“This doesn’t mean that I have anything against the Turks…. But if we begin to explain it — that Turkey is in Europe — European school students will have to be told that the European border lies in Syria. Where’s common sense? … Can Turkey be regarded a European country culturally, historically, and economically speaking? If we say that, we want the European Union’s death.” — Former French President Nicolas Sarkozy.
If the EU approves the visa waiver, tens of millions of Turks will gain immediate and unimpeded access to Europe’s passport-free zone. Critics of visa liberalization fear that millions of Turkish nationals may end up migrating to Europe. The Austrian newsmagazine, Wochenblick, reported that 11 million Turks are living in poverty and “many of them are dreaming of moving to central Europe.”
The Threat to Israel
For Israel, a complete Iranian land bridge means road access to the country’s northern borders.
Considering Iran’s Supreme Leader Khamenei has referred to Israel as a “cancerous tumor” that should be wiped off the map and would not exist in 25 years, Iran’s regional presence is causing intense concern.
In 2018, Khatt-e Hezbollah, a pro-Khamenei newsletter, wrote that Iranian-backed forces had “reopened a land corridor of resistance between Tehran, Iraq, Syria, and Lebanon, and now, they have provided the necessary infrastructure in the Golan to create the upper hand of resistance against the Zionists.”
The IRGC Quds Force already backs the Palestinian Islamic Jihad and supplies Hamas in Gaza with weapons and other forms of support. On top of that, a land bridge to Hezbollah and other Syrian proxies only exacerbates the threat to Israel. This facilitated access will allow Iran to construct more local bases and camps, train Hezbollah and other proxies, and, ultimately, challenge Israel from the north.
It is estimated that Hezbollah has around 100,000 rockets and missiles, a dangerous quantity that could severely test or even overwhelm Israel’s Iron Dome anti-missile system should a large-scale attack occur.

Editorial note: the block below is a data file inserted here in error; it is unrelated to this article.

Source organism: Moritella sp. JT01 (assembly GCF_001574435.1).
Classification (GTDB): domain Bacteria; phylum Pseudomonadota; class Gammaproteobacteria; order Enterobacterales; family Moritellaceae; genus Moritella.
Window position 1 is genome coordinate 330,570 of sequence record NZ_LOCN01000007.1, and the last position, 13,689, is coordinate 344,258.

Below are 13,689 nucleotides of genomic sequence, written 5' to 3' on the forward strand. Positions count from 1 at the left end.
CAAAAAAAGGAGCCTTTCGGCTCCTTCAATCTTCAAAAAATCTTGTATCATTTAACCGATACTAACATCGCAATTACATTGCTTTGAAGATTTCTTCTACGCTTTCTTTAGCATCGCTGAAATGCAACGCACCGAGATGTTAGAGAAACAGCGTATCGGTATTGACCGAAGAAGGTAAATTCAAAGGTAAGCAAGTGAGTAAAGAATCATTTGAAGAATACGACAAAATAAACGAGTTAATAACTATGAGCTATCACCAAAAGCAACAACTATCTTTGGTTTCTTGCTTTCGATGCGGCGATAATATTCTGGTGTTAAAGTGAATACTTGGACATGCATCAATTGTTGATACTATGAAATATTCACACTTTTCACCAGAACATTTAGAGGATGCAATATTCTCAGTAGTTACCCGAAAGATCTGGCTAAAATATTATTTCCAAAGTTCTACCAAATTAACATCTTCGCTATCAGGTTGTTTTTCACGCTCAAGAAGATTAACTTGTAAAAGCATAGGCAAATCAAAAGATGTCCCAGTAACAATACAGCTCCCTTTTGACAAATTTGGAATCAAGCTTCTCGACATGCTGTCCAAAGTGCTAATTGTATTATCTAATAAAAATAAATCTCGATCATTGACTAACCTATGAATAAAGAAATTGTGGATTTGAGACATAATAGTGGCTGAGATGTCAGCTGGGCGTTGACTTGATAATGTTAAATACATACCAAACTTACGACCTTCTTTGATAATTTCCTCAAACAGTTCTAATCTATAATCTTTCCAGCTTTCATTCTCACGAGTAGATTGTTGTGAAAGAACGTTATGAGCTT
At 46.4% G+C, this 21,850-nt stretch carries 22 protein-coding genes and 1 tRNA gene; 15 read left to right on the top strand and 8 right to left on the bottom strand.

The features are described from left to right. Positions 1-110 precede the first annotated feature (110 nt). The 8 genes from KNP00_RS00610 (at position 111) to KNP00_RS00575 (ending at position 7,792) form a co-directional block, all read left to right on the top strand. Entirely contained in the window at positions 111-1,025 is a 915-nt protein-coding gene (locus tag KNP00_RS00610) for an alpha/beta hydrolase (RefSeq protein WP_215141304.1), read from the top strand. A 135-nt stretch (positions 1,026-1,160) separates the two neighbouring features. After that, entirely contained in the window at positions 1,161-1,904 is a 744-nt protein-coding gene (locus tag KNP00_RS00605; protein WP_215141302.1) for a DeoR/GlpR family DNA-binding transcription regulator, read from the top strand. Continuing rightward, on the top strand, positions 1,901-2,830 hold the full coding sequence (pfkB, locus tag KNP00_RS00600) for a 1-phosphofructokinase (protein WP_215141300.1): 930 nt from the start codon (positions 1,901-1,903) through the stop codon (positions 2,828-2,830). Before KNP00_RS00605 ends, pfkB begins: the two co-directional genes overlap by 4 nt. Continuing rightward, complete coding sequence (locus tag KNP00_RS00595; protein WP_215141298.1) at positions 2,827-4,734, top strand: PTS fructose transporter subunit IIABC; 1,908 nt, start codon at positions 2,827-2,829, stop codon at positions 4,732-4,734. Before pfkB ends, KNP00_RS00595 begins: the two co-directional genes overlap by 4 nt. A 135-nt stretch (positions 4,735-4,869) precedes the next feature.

The Trump administration on Wednesday issued sanctions against Iranian foreign minister Javad Zarif, formally labeling him a terrorist enabler and blacklisting all of his property, assets, and investments, according to senior administration officials.
Zarif has emerged as the face of the Islamic Republic’s nuclear intransigence and its threats to U.S. assets and allies in the region. He played a key role in negotiating the landmark nuclear deal with the Obama administration and has been a centerpiece in Iran’s bombastic anti-American rhetoric.
The designation had been rumored for some time following the Trump administration’s decision to designate Iran’s Revolutionary Guards Corps, or IRGC, as a foreign terrorist entity.
Treasury Secretary Steven T. Mnuchin provided a statement on the sanctions.
“Javad Zarif implements the reckless agenda of Iran’s Supreme Leader, and is the regime’s primary spokesperson around the world. The United States is sending a clear message to the Iranian regime that its recent behavior is completely unacceptable,” Mnuchin said. “At the same time the Iranian regime denies Iranian citizens’ access to social media, Foreign Minister Javad Zarif spreads the regime’s propaganda and disinformation around the world through these mediums.” (h/t IsaacStorm)
BRAVO: U.S. sanctions Iran regime’s Javad Zarif, a key apologist and enabler of Ayatollah Khamenei’s jailing & torture of innocent Iranians, wars in Syria & Yemen, and terrorism across the Middle East & worldwide.
SHAME on Ken Roth who should be fired for backing this criminal. https://t.co/h4whWy8UbY
— Hillel Neuer (@HillelNeuer) August 1, 2019
Seth J Frantzman: Sanctioning Zarif: Iran’s smiling chief explainer – analysis
The sanctions against Zarif were anticipated and some thought they would come in June. But the US was waiting to see and also wanted to keep more card in its deck. Ostensibly sanctioning Zarif means the US demand for a new Iran deal will be more difficult. How can you get a new deal if you sanction the dealmaker? But the current US administration thinks that Zarif is pernicious because he is the smiling face and chief explainer of Iran. This is clear from the course he charts in Europe and even the desire by the US to restrict his movements to a small radius around the UN in New York in a July visit. In the past he has used trips to the US as an opportunity to appeal directly to the American people and high level Democrats. He is seen as a threat therefore, cultivating his own lobbying apparatus.
In Iran meanwhile the goal is to pressure the Europeans to do more for Iran by walking away from key parts of the Iran deal. Iran wants sanctions relief and it wants to continue its policies in Iraq, Syria, Lebanon and Yemen. It also wants to show it means business in the Gulf. That is why it sent fast boats and a helicopter to grab a British ship almost under the nose of t he Royal Navy.